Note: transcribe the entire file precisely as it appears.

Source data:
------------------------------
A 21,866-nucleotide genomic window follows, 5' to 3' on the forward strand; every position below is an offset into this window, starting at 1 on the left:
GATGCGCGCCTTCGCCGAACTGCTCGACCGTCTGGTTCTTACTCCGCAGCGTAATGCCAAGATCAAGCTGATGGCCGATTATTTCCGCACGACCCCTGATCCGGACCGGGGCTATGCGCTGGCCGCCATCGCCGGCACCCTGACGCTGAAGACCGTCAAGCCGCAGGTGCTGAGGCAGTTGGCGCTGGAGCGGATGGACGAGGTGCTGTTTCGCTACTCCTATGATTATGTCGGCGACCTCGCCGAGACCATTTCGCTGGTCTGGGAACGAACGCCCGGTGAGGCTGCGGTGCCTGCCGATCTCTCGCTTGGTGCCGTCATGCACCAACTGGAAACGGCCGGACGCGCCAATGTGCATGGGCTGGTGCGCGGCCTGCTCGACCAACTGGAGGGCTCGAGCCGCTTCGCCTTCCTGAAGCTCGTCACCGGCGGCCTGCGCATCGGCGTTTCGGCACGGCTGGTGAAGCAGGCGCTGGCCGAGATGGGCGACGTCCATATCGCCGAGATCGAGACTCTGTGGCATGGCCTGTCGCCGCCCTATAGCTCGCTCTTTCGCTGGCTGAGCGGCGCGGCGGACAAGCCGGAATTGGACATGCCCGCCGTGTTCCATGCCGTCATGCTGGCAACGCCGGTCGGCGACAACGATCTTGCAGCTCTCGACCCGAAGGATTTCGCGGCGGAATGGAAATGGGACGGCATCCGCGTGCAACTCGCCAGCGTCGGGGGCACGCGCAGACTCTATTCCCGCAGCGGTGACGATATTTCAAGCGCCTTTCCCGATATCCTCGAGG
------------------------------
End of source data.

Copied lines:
A 21,866-nucleotide genomic window follows, 5' to 3' on the forward strand; every position below is an offset into this window, starting at 1 on the left:
GATGCGCGCCTTCGCCGAACTGCTCGACCGTCTGGTTCTTACTCCGCAGCGTAATGCCAAGATCAAGCTGATGGCCGATTATTTCCGCACGACCCCTGATCCGGACCGGGGCTATGCGCTGGCCGCCATCGCCGGCACCCTGACGCTGAAGACCGTCAAGCCGCAGGTGCTGAGGCAGTTGGCGCTGGAGCGGATGGACGAGGTGCTGTTTCGCTACTCCTATGATTATGTCGGCGACCTCGCCGAGACCATTTCGCTGGTCTGGGAACGAACGCCCGGTGAGGCTGCGGTGCCTGCCGATCTCTCGCTTGGTGCCGTCATGCACCAACTGGAAACGGCCGGACGCGCCAATGTGCATGGGCTGGTGCGCGGCCTGCTCGACCAACTGGAGGGCTCGAGCCGCTTCGCCTTCCTGAAGCTCGTCACCGGCGGCCTGCGCATCGGCGTTTCGGCACGGCTGGTGAAGCAGGCGCTGGCCGAGATGGGCGACGTCCATATCGCCGAGATCGAGACTCTGTGGCATGGCCTGTCGCCGCCCTATAGCTCGCTCTTTCGCTGGCTGAGCGGCGCGGCGGACAAGCCGGAATTGGACATGCCCGCCGTGTTCCATGCCGTCATGCTGGCAACGCCGGTCGGCGACAACGATCTTGCAGCTCTCGACCCGAAGGATTTCGCGGCGGAATGGAAATGGGACGGCATCCGCGTGCAACTCGCCAGCGTCGGGGGCACGCGCAGACTCTATTCCCGCAGCGGTGACGATATTTCAAGCGCCTTTCCCGATATCCTCGAGG